Yeah, I think that's one of the reasons why we wanted to be self employed in the first place was just doing the same job day in day out for the rest of my life. You know, nine to five was just not on the cards for
certainly this. This
is always changing. Yes. Always changing. We get so many different people approaching us for games. And we do occasionally do other little bits as well. We'll do like rules reviews. And
we have a podcast we've done the the game design courses we've we've run the industry networking group that we do, which is nothing, which is it's kind of expanded since lockdown, which is interesting. We've got people further afield now. But yeah, yeah, that was that was originally just because we were sick of going to shows and seeing colleagues in the industry, people that we knew in the industry, chatting and chatting them for five minutes in a real rush then going away and carrying on working, not seeing them again to the next show and then realising that they lived five minutes away from us. So we just thought All those little get togethers and that's now 300 people. I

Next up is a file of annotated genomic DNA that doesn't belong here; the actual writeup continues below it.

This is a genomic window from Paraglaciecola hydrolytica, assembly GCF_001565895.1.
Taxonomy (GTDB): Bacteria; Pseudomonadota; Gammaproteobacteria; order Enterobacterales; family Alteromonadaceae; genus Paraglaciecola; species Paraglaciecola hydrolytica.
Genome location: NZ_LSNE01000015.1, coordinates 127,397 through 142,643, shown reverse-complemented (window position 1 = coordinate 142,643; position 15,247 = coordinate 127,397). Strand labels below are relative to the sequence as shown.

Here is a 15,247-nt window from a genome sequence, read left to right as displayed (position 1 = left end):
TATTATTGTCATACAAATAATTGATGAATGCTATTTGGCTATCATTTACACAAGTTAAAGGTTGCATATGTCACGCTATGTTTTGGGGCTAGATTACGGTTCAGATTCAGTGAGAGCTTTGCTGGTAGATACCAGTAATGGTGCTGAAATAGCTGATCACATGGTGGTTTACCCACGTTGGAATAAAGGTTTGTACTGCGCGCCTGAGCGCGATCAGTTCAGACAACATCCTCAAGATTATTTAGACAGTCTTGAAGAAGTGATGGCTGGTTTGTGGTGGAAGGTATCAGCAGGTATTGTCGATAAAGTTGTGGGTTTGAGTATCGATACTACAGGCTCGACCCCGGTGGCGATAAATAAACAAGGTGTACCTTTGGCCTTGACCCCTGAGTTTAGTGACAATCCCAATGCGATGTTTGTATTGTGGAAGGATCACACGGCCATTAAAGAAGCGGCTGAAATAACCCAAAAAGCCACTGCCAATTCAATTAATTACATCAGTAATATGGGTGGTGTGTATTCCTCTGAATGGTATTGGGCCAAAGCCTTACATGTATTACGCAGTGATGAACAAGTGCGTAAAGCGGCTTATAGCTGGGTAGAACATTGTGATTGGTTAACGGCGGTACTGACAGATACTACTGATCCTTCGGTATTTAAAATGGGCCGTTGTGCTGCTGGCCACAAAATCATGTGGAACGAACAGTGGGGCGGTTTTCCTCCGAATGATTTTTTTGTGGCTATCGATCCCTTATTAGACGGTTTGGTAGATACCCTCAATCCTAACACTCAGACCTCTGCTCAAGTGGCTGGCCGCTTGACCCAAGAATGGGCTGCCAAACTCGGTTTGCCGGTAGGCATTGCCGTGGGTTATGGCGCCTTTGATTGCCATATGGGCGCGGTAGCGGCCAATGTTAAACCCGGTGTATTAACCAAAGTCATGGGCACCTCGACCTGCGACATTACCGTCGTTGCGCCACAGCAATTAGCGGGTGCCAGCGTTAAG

think it's more than that. I think it's
more now. And we just offer, you know, support and things. And it's the thing that we did, because it seemed like a good idea. And it's one more thing we've done it, we've been very keen to just try out different things. Yes.
Definitely. It's like during lockdown, I made some demo boards for long war games, terrain, because I have that skill set. And so when asked us Do you know anyone who makes all games, terrain demo boards? And we were like, No, I can make them.
It was actually it was it was alarmingly long time during those few things. Oh, we'll go and have a look. I went and looked around. No, no one does. And then he said, Sophie, don't, don't you do that? I do. Yeah. You sort of realised